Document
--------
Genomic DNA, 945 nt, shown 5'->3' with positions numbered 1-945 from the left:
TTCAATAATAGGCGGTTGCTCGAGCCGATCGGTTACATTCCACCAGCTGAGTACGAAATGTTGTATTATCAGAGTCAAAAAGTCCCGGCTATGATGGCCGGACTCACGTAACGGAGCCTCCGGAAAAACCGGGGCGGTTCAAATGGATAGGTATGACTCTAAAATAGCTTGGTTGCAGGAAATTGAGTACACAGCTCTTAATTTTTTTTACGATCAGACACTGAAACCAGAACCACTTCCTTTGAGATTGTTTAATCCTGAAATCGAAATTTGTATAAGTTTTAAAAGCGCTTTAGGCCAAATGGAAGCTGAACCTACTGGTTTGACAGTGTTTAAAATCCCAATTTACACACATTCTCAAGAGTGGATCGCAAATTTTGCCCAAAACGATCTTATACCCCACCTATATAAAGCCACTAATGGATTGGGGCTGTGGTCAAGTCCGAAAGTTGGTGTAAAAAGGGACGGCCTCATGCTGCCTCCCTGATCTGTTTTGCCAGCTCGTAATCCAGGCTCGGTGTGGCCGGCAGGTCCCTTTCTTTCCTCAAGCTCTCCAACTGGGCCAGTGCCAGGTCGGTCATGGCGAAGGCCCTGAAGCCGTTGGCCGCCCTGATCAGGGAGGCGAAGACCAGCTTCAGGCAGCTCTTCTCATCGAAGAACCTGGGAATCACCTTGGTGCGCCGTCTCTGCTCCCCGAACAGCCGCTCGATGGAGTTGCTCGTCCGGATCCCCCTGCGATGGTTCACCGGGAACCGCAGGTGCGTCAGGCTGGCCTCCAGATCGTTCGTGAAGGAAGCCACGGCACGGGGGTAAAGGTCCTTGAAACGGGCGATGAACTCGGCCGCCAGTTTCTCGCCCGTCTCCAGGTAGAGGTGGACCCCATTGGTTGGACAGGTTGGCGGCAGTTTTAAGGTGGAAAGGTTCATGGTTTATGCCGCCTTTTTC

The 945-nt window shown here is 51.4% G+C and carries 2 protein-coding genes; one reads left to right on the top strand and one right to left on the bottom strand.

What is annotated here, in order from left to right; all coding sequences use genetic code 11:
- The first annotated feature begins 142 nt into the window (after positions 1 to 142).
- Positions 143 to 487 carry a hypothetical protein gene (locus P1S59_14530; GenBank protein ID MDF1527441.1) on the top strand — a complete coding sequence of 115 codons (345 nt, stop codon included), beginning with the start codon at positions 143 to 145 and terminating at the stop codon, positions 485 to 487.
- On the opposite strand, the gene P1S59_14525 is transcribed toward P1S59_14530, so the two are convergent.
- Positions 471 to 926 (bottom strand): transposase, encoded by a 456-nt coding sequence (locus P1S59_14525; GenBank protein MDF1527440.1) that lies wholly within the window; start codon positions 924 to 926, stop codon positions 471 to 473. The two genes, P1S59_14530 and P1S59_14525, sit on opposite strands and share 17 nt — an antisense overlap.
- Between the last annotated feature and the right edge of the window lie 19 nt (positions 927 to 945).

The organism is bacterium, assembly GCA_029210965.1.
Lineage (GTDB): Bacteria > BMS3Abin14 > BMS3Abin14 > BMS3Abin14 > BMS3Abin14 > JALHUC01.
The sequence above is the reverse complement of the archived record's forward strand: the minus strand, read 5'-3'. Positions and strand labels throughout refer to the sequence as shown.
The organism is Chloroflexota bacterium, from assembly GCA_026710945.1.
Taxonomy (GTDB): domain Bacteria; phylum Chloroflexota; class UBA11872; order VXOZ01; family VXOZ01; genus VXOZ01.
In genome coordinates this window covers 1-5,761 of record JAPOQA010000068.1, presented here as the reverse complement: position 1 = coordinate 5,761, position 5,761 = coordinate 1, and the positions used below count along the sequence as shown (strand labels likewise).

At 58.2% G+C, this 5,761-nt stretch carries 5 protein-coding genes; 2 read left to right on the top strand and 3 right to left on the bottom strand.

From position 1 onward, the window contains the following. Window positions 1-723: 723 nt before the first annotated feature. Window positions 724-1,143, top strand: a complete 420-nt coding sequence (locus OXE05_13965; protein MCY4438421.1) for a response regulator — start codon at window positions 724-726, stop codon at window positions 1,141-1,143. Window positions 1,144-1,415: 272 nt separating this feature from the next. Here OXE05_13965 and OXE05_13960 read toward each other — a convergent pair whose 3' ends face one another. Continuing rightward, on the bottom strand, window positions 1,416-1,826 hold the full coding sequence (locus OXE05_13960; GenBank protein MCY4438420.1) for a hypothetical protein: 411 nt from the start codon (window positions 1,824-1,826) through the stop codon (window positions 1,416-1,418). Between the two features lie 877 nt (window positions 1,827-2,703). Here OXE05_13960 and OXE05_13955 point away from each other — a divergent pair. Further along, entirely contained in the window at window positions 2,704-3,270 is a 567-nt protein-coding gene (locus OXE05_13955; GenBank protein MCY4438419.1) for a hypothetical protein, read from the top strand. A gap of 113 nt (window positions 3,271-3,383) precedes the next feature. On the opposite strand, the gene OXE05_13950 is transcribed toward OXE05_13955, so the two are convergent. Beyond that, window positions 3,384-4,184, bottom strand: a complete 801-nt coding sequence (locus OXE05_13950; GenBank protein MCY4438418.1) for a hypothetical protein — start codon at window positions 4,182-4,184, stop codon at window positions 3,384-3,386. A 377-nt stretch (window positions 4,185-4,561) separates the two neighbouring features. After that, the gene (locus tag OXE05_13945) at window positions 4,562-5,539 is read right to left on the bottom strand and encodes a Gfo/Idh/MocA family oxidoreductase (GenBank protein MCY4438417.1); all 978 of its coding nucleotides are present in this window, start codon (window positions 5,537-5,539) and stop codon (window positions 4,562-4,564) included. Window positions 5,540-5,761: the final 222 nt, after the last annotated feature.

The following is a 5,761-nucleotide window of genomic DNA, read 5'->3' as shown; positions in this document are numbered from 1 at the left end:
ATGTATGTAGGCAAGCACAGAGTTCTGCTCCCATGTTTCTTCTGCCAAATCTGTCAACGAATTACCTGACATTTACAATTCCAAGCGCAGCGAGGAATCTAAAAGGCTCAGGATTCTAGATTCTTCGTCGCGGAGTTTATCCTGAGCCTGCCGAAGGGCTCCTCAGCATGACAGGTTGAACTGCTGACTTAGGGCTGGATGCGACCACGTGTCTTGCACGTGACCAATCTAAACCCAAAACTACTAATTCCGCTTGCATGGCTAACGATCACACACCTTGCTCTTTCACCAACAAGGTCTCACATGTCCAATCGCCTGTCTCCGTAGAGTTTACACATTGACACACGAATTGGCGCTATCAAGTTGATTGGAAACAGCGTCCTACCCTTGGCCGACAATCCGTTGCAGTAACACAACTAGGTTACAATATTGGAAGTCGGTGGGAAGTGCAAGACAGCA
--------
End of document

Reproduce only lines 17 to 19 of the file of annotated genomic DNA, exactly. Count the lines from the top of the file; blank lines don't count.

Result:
From position 1 onward, the window contains the following. Window positions 1-723: 723 nt before the first annotated feature. Window positions 724-1,143, top strand: a complete 420-nt coding sequence (locus OXE05_13965; protein MCY4438421.1) for a response regulator — start codon at window positions 724-726, stop codon at window positions 1,141-1,143. Window positions 1,144-1,415: 272 nt separating this feature from the next. Here OXE05_13965 and OXE05_13960 read toward each other — a convergent pair whose 3' ends face one another. Continuing rightward, on the bottom strand, window positions 1,416-1,826 hold the full coding sequence (locus OXE05_13960; GenBank protein MCY4438420.1) for a hypothetical protein: 411 nt from the start codon (window positions 1,824-1,826) through the stop codon (window positions 1,416-1,418). Between the two features lie 877 nt (window positions 1,827-2,703). Here OXE05_13960 and OXE05_13955 point away from each other — a divergent pair. Further along, entirely contained in the window at window positions 2,704-3,270 is a 567-nt protein-coding gene (locus OXE05_13955; GenBank protein MCY4438419.1) for a hypothetical protein, read from the top strand. A gap of 113 nt (window positions 3,271-3,383) precedes the next feature. On the opposite strand, the gene OXE05_13950 is transcribed toward OXE05_13955, so the two are convergent. Beyond that, window positions 3,384-4,184, bottom strand: a complete 801-nt coding sequence (locus OXE05_13950; GenBank protein MCY4438418.1) for a hypothetical protein — start codon at window positions 4,182-4,184, stop codon at window positions 3,384-3,386. A 377-nt stretch (window positions 4,185-4,561) separates the two neighbouring features. After that, the gene (locus tag OXE05_13945) at window positions 4,562-5,539 is read right to left on the bottom strand and encodes a Gfo/Idh/MocA family oxidoreductase (GenBank protein MCY4438417.1); all 978 of its coding nucleotides are present in this window, start codon (window positions 5,537-5,539) and stop codon (window positions 4,562-4,564) included. Window positions 5,540-5,761: the final 222 nt, after the last annotated feature.

The following is a 5,761-nucleotide window of genomic DNA, read 5'->3' as shown; positions in this document are numbered from 1 at the left end:
ATGTATGTAGGCAAGCACAGAGTTCTGCTCCCATGTTTCTTCTGCCAAATCTGTCAACGAATTACCTGACATTTACAATTCCAAGCGCAGCGAGGAATCTAAAAGGCTCAGGATTCTAGATTCTTCGTCGCGGAGTTTATCCTGAGCCTGCCGAAGGGCTCCTCAGCATGACAGGTTGAACTGCTGACTTAGGGCTGGATGCGACCACGTGTCTTGCACGTGACCAATCTAAACCCAAAACTACTAATTCCGCTTGCATGGCTAACGATCACACACCTTGCTCTTTCACCAACAAGGTCTCACATGTCCAATCGCCTGTCTCCGTAGAGTTTACACATTGACACACGAATTGGCGCTATCAAGTTGATTGGAAACAGCGTCCTACCCTTGGCCGACAATCCGTTGCAGTAACACAACTAGGTTACAATATTGGAAGTCGGTGGGAAGTGCAAGACAGCA